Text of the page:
2.      Long-Range Chromatin Contacts in Embryonic Stem Cells Reveal a Role for Pluripotency Factors and Polycomb Proteins in Genome Organization
▽Text abstracts▼Cell Stem Cell, Volume 13, Issue 5, 602-616, 12 September 2013
Long-Range Chromatin Contacts in Embryonic Stem Cells Reveal a Role for Pluripotency Factors and Polycomb Proteins in Genome Organization
The relationship between 3D organization of the genome and gene-regulatory networks is poorly understood. Here, we examined long-range chromatin interactions genome-wide in mouse embryonic stem cells (ESCs), iPSCs, and fibroblasts and uncovered a pluripotency-specific genome organization that is gradually reestablished during reprogramming. Our data confirm that long-range chromatin interactions are primarily associated with the spatial segregation of open and closed chromatin, defining overall chromosome conformation. Additionally, we identified two further levels of genome organization in ESCs characterized by colocalization of regions with high pluripotency factor occupancy and strong enrichment for Polycomb proteins/H3K27me3, respectively. Underlining the independence of these networks and their functional relevance for genome organization, loss of the Polycomb protein Eed diminishes interactions between Polycomb-regulated regions without altering overarching chromosome conformation. Together, our data highlight a pluripotency-specific genome organization in which pluripotency factors such as Nanog and H3K27me3 occupy distinct nuclear spaces and reveal a role for cell-type-specific gene-regulatory networks in genome organization.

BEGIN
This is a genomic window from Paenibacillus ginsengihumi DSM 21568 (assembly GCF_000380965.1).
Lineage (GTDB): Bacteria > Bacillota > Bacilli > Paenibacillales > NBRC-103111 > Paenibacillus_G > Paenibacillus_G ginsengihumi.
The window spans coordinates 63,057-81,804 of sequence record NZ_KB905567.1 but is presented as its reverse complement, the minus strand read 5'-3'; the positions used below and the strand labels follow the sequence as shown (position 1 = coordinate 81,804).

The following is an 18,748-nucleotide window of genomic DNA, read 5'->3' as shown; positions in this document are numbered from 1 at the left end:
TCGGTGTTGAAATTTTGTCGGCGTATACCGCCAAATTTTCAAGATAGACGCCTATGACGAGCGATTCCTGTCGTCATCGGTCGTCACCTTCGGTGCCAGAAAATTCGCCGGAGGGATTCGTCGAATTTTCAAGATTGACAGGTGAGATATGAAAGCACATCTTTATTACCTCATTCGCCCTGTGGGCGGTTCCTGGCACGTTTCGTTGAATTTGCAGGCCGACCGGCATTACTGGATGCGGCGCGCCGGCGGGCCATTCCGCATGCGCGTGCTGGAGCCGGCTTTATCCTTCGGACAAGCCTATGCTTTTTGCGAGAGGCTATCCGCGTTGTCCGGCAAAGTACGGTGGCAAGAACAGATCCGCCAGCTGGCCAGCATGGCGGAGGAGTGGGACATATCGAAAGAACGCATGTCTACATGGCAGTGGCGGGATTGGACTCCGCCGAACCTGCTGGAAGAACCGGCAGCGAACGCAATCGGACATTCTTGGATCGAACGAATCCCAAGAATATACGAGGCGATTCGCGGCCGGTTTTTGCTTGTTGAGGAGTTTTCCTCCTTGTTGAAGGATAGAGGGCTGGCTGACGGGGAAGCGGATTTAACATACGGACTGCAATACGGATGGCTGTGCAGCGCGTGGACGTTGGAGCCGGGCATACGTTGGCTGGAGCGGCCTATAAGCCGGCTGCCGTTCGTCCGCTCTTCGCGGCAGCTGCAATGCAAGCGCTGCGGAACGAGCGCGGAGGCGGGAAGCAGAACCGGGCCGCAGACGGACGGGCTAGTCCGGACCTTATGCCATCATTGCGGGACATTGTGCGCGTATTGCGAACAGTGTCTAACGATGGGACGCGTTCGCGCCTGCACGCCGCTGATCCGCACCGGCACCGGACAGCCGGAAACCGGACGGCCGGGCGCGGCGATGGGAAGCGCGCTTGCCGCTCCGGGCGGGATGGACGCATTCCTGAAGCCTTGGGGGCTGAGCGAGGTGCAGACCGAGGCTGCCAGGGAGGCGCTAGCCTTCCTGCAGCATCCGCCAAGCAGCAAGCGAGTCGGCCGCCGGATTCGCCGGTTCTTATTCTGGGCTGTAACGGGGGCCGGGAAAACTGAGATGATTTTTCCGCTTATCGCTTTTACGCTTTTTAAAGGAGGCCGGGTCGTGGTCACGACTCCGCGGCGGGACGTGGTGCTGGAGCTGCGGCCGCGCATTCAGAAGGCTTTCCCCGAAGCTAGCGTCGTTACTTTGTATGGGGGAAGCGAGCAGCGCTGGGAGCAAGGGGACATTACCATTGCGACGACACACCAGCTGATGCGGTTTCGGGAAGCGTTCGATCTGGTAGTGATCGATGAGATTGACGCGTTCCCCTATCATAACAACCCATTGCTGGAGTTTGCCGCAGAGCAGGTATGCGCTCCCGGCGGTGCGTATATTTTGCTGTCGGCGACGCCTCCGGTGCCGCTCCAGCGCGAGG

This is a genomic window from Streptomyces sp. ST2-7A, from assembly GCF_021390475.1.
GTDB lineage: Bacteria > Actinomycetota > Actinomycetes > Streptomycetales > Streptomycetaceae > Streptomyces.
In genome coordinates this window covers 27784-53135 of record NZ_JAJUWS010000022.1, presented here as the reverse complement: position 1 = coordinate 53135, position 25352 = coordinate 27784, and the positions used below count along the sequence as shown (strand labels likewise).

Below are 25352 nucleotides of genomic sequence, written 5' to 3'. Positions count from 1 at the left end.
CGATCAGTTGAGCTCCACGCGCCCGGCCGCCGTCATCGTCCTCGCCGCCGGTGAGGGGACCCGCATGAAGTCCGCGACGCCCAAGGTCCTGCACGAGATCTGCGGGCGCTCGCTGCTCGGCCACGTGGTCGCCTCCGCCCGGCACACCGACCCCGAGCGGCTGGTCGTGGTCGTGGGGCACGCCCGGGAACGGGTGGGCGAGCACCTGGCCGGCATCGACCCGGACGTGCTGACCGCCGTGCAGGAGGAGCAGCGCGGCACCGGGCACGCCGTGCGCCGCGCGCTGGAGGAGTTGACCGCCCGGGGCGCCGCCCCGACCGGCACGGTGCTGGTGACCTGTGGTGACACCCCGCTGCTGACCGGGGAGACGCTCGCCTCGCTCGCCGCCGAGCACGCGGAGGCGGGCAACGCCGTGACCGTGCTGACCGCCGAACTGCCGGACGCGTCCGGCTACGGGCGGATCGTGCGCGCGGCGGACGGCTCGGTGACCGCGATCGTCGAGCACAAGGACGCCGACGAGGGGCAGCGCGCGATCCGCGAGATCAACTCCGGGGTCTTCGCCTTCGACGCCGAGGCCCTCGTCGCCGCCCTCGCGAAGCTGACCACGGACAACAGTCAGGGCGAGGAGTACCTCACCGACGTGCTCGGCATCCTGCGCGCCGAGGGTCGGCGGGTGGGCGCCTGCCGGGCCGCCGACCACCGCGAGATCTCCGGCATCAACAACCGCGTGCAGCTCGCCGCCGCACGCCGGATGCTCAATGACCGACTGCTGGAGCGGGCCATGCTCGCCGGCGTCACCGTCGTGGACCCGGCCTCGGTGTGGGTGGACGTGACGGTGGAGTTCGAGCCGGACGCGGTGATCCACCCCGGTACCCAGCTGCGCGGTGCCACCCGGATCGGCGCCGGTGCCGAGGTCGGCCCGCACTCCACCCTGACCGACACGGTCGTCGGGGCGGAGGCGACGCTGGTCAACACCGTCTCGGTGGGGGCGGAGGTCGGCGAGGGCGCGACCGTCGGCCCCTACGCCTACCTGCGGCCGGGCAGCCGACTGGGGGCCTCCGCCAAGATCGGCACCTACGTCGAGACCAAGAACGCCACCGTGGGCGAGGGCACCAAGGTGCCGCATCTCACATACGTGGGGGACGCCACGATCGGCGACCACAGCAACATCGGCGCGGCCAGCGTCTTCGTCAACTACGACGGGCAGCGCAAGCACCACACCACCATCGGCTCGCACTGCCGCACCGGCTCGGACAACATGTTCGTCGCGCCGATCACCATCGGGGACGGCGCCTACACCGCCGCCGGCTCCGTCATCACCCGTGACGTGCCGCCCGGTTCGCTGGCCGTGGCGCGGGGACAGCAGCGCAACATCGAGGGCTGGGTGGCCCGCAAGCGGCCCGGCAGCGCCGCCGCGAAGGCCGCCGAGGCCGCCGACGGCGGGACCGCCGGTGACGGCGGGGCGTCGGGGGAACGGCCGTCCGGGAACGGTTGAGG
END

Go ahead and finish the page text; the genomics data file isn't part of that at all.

3.      Occupational cancer burden in Great Britain
Text abstractsBritish Journal of Cancer (2012) 107, S1每S2. doi:10.1038/bjc.2012.135
Occupational cancer burden in Great Britain
Lesley Rushton, Sally J Hutchings, & Lea Fortunato1, et al.